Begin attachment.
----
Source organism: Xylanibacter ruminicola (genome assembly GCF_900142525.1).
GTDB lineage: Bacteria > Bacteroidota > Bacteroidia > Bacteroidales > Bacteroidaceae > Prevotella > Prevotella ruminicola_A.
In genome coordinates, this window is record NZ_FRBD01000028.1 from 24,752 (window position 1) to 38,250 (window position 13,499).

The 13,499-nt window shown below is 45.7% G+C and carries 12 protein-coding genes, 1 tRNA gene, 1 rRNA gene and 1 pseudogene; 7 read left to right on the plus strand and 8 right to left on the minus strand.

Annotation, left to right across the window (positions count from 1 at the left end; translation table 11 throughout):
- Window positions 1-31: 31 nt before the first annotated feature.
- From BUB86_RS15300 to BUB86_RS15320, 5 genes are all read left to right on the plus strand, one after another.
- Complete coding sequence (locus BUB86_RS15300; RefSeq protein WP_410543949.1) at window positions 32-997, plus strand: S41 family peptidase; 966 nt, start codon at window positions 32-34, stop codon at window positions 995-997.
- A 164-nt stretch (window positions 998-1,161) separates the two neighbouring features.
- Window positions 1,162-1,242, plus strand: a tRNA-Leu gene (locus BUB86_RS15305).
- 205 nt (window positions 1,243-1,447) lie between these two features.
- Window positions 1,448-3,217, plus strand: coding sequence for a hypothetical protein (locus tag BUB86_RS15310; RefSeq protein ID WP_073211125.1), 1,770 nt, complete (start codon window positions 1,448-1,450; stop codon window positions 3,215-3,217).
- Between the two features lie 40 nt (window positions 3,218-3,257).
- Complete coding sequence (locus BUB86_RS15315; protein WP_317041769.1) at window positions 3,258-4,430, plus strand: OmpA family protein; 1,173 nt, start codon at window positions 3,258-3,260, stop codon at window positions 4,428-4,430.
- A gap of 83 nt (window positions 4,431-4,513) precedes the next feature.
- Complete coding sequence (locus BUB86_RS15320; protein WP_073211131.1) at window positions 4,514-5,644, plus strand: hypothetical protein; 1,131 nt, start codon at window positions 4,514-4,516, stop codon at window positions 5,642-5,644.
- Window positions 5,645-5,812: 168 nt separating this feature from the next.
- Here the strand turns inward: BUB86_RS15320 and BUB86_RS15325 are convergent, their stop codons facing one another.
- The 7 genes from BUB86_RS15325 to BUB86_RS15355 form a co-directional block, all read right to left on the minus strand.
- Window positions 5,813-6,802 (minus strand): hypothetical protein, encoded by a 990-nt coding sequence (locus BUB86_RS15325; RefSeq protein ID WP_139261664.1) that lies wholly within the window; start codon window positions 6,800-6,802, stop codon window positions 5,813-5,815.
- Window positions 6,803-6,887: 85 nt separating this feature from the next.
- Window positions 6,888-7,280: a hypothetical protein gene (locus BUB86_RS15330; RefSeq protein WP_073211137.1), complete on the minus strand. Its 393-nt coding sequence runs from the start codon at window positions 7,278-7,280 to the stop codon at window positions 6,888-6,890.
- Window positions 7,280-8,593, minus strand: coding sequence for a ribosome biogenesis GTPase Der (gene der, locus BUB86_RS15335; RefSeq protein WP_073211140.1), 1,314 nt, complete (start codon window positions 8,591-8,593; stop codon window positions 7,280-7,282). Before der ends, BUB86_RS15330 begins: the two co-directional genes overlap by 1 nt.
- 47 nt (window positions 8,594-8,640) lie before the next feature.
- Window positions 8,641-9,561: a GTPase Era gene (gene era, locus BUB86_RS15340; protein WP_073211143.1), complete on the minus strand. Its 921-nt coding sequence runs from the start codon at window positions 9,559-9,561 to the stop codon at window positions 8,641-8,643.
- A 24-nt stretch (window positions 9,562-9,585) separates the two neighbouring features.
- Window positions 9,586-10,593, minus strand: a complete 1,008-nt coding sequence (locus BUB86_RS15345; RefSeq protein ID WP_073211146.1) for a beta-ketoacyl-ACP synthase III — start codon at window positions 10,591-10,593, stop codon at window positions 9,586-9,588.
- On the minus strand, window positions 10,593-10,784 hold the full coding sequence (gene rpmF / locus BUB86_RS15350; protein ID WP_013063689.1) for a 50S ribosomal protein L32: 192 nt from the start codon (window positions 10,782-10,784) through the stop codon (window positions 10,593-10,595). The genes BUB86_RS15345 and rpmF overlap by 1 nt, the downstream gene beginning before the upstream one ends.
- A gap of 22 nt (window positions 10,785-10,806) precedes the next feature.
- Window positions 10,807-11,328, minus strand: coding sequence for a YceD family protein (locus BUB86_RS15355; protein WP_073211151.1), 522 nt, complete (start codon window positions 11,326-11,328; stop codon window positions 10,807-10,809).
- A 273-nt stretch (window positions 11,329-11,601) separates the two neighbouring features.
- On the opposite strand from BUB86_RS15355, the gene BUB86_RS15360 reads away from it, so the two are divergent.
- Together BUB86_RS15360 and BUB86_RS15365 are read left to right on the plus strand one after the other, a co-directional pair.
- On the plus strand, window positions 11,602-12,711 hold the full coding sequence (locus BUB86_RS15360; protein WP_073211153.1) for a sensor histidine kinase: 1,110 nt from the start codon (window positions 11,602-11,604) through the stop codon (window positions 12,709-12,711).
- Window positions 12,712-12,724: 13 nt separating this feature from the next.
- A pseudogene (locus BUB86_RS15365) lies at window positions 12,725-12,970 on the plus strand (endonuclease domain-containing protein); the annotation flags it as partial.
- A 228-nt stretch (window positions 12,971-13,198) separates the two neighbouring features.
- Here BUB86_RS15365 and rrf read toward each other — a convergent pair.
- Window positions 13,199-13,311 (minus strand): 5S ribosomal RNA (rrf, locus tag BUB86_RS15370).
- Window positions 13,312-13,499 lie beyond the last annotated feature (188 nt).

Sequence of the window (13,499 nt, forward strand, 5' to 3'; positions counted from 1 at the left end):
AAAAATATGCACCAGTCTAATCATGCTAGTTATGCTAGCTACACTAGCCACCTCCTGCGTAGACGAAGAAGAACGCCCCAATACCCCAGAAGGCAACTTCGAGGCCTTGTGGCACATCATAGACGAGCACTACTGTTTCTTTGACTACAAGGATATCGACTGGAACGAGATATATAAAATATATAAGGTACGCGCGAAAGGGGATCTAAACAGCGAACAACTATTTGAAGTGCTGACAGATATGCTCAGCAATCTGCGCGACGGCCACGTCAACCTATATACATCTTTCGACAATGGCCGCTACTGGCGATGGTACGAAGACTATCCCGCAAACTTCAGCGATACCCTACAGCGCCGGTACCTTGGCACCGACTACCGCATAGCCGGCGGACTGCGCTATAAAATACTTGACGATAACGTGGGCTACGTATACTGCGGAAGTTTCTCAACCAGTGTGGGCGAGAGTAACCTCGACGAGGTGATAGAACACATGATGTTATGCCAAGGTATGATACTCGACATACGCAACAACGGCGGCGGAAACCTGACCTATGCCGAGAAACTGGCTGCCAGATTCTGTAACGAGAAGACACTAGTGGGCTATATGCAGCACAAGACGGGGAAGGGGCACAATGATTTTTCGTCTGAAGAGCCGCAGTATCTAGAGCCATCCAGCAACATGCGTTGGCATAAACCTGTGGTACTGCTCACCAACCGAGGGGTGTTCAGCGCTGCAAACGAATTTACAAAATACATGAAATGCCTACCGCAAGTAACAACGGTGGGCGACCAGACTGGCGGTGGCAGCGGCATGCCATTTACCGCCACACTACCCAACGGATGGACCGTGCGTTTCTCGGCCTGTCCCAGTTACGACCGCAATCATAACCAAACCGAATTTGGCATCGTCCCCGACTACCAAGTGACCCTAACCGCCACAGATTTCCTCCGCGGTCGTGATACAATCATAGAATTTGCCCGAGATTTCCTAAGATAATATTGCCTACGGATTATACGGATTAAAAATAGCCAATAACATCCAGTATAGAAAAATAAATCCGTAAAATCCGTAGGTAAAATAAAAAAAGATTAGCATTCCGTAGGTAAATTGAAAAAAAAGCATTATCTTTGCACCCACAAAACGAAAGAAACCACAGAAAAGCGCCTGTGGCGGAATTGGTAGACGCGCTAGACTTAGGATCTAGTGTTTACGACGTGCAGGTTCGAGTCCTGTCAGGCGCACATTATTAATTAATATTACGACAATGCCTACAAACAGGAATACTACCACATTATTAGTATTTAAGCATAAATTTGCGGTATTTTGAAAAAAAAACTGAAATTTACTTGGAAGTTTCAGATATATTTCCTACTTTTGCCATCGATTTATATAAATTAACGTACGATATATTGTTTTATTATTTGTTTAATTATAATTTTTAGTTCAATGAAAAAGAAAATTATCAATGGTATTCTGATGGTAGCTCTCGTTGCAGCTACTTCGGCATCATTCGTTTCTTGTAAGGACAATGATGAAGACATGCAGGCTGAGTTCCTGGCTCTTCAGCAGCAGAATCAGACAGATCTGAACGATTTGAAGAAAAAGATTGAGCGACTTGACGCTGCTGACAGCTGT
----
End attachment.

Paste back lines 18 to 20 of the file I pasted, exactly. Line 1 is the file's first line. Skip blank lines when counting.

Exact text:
- Here the strand turns inward: BUB86_RS15320 and BUB86_RS15325 are convergent, their stop codons facing one another.
- The 7 genes from BUB86_RS15325 to BUB86_RS15355 form a co-directional block, all read right to left on the minus strand.
- Window positions 5,813-6,802 (minus strand): hypothetical protein, encoded by a 990-nt coding sequence (locus BUB86_RS15325; RefSeq protein ID WP_139261664.1) that lies wholly within the window; start codon window positions 6,800-6,802, stop codon window positions 5,813-5,815.